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Behavioral finance is the study of the influence of psychology on the behavior of the people who practice financial transactions and the successive effect on financial markets. Behavioral finance is an interesting subject because it instrumental in explaining markets dynamics and why and how they might be inefficient. (Sewell, 2001).

In 1912 a famous psychologist by the name of Selden wrote the book “Psychology of the Stock Market”. He established it on the belief that the prices movements on the exchanges are dependent to a large degree on the mental attitude of both the investing and trading public' (Selden, 1912).

Later on, it was discovered that, people methodically overreach to unexpected and dramatic news events resulting in substantial inefficiencies in the stock market. This was both profound and surprising. (De Bondt & Thaler, 1985)

Specifically, behavioral finance is made up of two building blocks: cognitive psychology and limits to arbitrage the. Cognitive psychology refers to the processes that people use in thinking (Benartzi & Thaler, 2001). There is a large volume of psychology literature alluding to the fact that people make systematic errors in the way that they think: they tend to be overconfident (Shiller, 2001) and put too much credence on recent experience (Barber & Odean, 2001). Distortions may also be created by their preferences. Behavioral finance employs this school of thought; instead of the haughty approach that distortions should be ignored. (Thaler, 2002). Limits to arbitrage refer to prediction of the circumstances under which arbitrage forces will be effective, and when they won't be. (Hirshliefer, 2001).(shleifer & Robert, 2007)

The terrorist attacks in the United States on September 11, 2001 moved the topic of terrorism to the front-lines of academic and public attention (Froot, 2009). Thinking changed and now considers it as a geopolitical risk that affects the global economy and financial markets. (Lenain et al., 2002). Little is known about how this heightened terrorist threat affects the stock prices of individual firms (Rita & Warr, 2002). Becker and Rubinstein, 2004 have suggested, that it may divulge itself in the psychological fear of terrorism which can affect economic behavior


Behavioral finance is a new paradigm of finance which seeks to supplement theories of finance by introducing behavioral aspects to the decision-making process (Siegel, 2008). Contrary to Markowits and sharp’s approach, behavioral finance deals with individuals and ways of gathering and using information (Shefrin, 2006). Behavioral finance seeks to understand and predict systematic financial market implications of psychological decision process (Grinblatt 2001). In addition it focuses on the implication of psychological and economic principles for the improvement of financial decision-making (Olsen, 2007)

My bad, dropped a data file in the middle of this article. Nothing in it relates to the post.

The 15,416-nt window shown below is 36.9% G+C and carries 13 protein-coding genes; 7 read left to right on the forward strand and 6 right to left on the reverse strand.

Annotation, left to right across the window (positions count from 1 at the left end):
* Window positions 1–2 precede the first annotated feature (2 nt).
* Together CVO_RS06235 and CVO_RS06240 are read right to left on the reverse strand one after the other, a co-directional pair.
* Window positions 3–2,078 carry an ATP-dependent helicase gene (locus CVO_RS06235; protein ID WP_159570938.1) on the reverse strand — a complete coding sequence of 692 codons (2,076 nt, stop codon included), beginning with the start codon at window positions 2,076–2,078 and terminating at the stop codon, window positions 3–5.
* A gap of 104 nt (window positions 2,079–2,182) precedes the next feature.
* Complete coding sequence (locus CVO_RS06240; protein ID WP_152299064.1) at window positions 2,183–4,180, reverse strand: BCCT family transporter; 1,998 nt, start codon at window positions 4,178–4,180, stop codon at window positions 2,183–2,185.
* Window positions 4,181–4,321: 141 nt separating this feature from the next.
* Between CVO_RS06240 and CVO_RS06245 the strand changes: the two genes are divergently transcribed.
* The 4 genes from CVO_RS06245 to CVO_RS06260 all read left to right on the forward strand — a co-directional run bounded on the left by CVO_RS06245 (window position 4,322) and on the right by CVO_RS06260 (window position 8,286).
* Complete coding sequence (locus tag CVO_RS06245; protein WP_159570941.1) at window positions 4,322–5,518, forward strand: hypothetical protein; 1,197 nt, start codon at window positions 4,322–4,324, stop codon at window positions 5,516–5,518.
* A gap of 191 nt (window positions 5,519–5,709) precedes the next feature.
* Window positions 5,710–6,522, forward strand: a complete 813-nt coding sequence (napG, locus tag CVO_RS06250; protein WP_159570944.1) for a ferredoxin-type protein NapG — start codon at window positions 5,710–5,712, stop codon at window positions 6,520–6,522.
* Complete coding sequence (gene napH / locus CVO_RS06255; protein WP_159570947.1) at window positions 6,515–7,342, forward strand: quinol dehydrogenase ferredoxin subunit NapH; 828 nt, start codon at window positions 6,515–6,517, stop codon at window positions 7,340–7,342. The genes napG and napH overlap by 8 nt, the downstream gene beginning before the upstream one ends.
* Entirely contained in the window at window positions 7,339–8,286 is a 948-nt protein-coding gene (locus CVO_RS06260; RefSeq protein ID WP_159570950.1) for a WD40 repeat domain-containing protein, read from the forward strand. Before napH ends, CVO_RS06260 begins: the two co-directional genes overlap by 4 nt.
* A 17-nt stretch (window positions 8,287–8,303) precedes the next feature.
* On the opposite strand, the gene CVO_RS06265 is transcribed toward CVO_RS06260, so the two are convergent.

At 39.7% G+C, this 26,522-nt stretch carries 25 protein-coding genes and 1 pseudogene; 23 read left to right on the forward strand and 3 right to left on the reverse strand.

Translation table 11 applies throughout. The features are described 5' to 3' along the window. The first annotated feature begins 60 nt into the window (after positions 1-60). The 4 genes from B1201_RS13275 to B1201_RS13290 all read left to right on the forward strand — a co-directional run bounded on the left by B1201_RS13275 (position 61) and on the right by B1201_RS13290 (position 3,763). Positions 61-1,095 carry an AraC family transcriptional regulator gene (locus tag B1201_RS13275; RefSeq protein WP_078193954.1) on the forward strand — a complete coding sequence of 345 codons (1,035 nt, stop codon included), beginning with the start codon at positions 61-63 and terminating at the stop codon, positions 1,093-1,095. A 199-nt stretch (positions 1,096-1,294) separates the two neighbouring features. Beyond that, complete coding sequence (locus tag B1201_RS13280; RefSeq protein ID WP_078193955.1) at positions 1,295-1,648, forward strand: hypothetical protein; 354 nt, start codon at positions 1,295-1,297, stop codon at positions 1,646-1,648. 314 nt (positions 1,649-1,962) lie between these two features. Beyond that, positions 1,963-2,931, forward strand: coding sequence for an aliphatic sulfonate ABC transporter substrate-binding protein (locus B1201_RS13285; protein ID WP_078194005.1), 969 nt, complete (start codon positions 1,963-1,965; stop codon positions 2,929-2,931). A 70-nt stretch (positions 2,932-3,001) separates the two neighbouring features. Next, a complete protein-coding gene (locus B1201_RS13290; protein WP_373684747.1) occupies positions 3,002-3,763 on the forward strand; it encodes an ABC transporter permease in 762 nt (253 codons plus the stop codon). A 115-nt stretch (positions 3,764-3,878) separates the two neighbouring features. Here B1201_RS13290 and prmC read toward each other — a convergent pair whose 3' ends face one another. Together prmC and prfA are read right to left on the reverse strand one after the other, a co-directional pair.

The prospect theory

This is a mathematically formulated alternative to the theory of expected utility maximization. It is the basis of behavioral finance. The utility theory offers a representation of truly rational behavior under certainty. However, despite the attractiveness of this expected utility theory, it has systematically failed to predict human behavior at least in certain circumstances hence the invention of the prospect theory. (Kahneman & Tversky, 2000).

Value function

Another foundation of the prospect theory is the value function The value function is defined on deviations from a reference point and is normally concave for gains (implying risk aversion), commonly convex for losses (risk seeking) and is generally steeper for losses than for gains. Decision weights are generally lower than the corresponding probabilities, except in the range of low probabilities (Kahneman & Tversky, 2000).


(Kahneman & Tversky, 2000) showed that the psychological principles that govern the perception of decision problems and the evaluation of probabilities and outcomes produce predictable shifts of preference when the same problem is framed in different ways.


The purpose of this study was to find out whether behavioral finance can explain the equity markets after a terrorist attack. Market participants have for a long time relied on a notion of efficient markets and rational investor behavior when making financial decisions (Abadie & Javier, 2003). However, the notion of fully rational investor behavior always maximizing their utility and demonstrating perfect self control is becoming inadequate as examples of market inefficiencies in the form of anomalies have been observed in past decades

According to Cummins, D. (2005) The stock price reaction of publicly-traded firms that have been affected or targeted by a terrorist attack to provide average estimates of the losses caused by these events. Using a global sample of 75 individual firms, an average estimated decrease in market capitalization of $401 million occurred per attack. Therefore, there exists a relationship between terrorism attacks and the stock markets. (Cummins, 2005)

Behavioral finance can be help to explain equity markets after a terrorist attack. This is majorly due to the fact that, by using the prospect theory and heuristics, it can explain the psychological factors that affect the investment decision-making process and how these processes can lead to speculation. (Harrison, 2009)The prospect theory asserts that people are risk lovers for losses and risk averse only for levels of wealth above a certain reference point. This means that, some investors prefer to gamble with the possibility of gain when faced with a certain loss (Finucane, 2000).




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